Gloster Mars (Bamel) / Nighthawk / Sparrowhawk
Варианты:
Gloster - Mars (Bamel) / Nighthawk / Sparrowhawk - 1921 - Великобритания
Страна: Великобритания
Год: 1921


Одноместный истребитель
Описание:
Gloster Mars I
Gloster Mars, Nighthawk, Nightjar и Sparrowhawk
Flight, July 1921
THE WINNER OF THE DERBY
Фотографии

Gloster Mars I

Компания "Gloucestershire Aircraft Company" была образована в середине 1917 года, а в конце 1926 года переименована в "Gloster Aircraft Company".
  Отсутствие крупных заказов после окончания Первой мировой войны привело руководство компании к решению убедить британское Министерство авиации в том, что именно "Gloster" является единственной авиастроительной компанией, способной проектировать и строить скоростные истребители. С этой целью в компании был спроектирован одноместный гоночный самолет, названный "Bamel" и рассматривавшийся в качестве прототипа перспективных скоростных истребителей. Самолет представлял собой совершенный, с точки зрения аэродинамики, биплан, оснащенный одностоечной бипланной коробкой и получивший двигатель Napier Lion мощностью 450 л. с. (336 кВт). Недостатком являлась несколько неудобная конструкция носовой части, вмещавшая топливный и водяной баки, вследствие чего пилот из кабины практически ничего не видел впереди по курсу. Позже баки все же перенесли внутрь фюзеляжа.
  Самолет совершил первый полет 20 июня 1921 года, а в следующем месяце на нем было завоевано первое место на ежегодных авиагонках Aerial Derby. Затем самолет подвергся некоторой доработке и 12 декабря 1921 года установил британский рекорд скорости - 316,10 км/ч. В 1922 году на данной машине вновь было завоевано первое место на гонках Aerial Derby.


ТАКТИКО-ТЕХНИЧЕСКИЕ ХАРАКТЕРИСТИКИ

  Gloster Mars I

  Тип: одноместный гоночный самолет
  Силовая установка: один W-образный ПД Napier Lion мощностью 530 л. с. (395 кВт)
  Летные характеристики: максимальная скорость на уровне моря 325 км/ч; набор высоты 3048 м - за 4 мин 15 с
  Масса: пустого 857 кг; максимальная взлетная 1134 кг
  Размеры: размах крыла 6,70 м; длина 7,01 м; высота 2,84 м; площадь крыльев 19,04 м1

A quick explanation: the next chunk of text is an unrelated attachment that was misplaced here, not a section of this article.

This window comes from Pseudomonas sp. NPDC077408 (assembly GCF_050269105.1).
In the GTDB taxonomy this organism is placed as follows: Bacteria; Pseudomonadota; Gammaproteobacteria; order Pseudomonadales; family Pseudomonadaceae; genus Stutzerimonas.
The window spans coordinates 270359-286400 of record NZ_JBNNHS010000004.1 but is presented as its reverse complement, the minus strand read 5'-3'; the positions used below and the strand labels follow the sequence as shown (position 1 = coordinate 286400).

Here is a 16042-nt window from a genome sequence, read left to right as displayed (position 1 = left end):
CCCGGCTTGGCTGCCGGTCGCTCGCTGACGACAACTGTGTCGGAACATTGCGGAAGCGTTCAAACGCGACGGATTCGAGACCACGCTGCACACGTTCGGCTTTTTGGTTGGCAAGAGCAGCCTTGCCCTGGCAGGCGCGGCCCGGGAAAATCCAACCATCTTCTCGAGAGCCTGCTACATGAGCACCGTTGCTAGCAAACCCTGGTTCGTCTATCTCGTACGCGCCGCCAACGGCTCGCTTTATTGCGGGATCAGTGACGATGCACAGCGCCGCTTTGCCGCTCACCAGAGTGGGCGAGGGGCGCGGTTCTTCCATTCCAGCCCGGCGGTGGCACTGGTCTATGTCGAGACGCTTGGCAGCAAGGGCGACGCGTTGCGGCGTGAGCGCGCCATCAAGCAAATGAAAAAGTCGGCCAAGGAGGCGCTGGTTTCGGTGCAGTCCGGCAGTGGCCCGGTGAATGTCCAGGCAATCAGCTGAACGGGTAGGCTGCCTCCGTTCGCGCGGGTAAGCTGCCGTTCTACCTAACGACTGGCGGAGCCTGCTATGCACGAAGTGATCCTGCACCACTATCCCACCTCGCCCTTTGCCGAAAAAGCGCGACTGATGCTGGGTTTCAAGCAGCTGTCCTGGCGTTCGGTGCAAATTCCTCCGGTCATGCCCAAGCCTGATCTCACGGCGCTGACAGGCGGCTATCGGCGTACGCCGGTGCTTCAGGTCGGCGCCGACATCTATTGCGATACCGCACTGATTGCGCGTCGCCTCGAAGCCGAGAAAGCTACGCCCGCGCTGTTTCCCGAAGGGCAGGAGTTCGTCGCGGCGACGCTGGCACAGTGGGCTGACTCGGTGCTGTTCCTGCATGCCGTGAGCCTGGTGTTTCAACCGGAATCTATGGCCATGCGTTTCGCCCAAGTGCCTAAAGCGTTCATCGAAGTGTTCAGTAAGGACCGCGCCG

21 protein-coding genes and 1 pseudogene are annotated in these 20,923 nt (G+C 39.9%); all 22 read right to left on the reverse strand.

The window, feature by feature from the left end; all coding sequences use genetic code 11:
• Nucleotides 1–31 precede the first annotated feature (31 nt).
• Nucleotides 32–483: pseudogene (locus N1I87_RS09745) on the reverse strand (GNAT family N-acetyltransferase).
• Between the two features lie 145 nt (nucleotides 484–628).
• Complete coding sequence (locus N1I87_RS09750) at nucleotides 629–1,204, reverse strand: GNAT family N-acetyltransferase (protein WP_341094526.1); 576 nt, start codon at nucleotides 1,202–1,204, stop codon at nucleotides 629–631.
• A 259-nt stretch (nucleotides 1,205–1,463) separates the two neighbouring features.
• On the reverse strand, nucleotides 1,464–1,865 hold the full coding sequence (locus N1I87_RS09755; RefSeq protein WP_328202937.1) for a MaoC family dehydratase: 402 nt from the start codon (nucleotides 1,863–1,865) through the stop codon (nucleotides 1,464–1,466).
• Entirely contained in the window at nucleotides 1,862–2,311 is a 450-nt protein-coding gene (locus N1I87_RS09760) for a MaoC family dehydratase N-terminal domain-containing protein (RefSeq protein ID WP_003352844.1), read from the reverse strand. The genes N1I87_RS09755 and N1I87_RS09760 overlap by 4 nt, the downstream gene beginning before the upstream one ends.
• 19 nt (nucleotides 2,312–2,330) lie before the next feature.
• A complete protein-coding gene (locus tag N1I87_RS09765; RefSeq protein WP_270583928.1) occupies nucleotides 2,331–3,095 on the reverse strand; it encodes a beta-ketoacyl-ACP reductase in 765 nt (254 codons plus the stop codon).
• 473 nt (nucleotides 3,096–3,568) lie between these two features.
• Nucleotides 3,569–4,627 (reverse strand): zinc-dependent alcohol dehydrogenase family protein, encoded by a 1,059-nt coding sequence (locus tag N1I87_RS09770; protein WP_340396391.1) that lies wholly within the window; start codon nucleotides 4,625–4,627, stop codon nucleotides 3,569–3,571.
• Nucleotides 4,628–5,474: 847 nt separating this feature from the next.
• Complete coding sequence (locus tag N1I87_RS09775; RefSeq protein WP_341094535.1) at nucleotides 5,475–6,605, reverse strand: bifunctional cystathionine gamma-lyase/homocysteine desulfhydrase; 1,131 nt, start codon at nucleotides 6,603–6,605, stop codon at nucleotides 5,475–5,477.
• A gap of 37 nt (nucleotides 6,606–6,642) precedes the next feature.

Gloster Mars, Nighthawk, Nightjar и Sparrowhawk

Самолет компании "Gloster" Mars I/Bamel, на основе которого впоследствии были созданы самолеты Gloster I и II, в свою очередь был разработан на основе модели Nieuport Nighthawk, спроектированной Генри Фолландом. На основе этой же модели появилось и семейство ранних самолетов компании "Gloster", начиная с Mars Mk II, создававшегося как одноместный истребитель для японских ВМС. Соглашение о поставках было достигнуто после посещения Японии британской военно-воздушной миссией в январе 1921 года. Получив от британских специалистов ряд советов, японские военные заказали партию из 50 самолетов, спроектированных на базе модели Nighthawk.
  В серийном варианте Mars Mk II представлял собой довольно изящный биплан с крыльями деревянной конструкции с полотняной обшивкой, с традиционным хвостовым оперением и дополнительным подфюзеляжным килем. Машина также оборудовалась неубирающимся шасси с хвостовым костылем. На самолет был установлен ротативный двигатель Bentley BR.2 мощностью 230 л.с. (172 кВт). Всего были собраны 30 самолетов Mars Mk II, после чего в производство пошла в целом сходная с ним модель Mars Mk III (построено 10 самолетов). Новый вариант отличался тем, что у него были две расположенные тандемно открытые кабины с дублированной системой управления для использования в качестве учебно-тренировочного самолета.
  Mars Mk IV (построено 10 машин) имел тормозной гак, надувные баллонеты и профилированные щитки-параваны, укрепленные с помощью распорок перед основными стойками шасси для уменьшения опрокидывающего момента и снижения возможности переворота самолета при аварийной посадке на воду. Самолет использовался в качестве истребителя корабельного базирования, а позже все указанные модели были переименованы соответственно в Sparrowhawk Mk I, Sparrowhawk Mk II и Sparrowhawk Mk III. Все они зарекомендовали себя во время эксплуатации в японском флоте с наилучшей стороны, оставаясь на вооружении до 1928 года.
  В дополнение к 10 самолетам Mars Mk III (затем Sparrowhawk Mk II), предназначенным для японских ВМС, компания "Gloster" построила один самолет, который использовался в качестве демонстратора, а под обозначением Mars Mk VI Nighthawk компания выпустила небольшое количество одноместных истребителей, которые оценивались в британских ВВС. Данные самолеты представляли собой планеры Nighthawk с новым двигателем Armstrong Siddeley Jaguar II мощностью 325 л.с. (242 кВт), или звездообразным двигателем Bristol Jupiter III, или двигателем Bristol Jupiter IV мощностью 385 л. с. (287 кВт). Кроме самолетов для Великобритании 25 машин с двигателями Jaguar были отправлены в Грецию, где они оставались на вооружении строевых частей вплоть до 1938 года.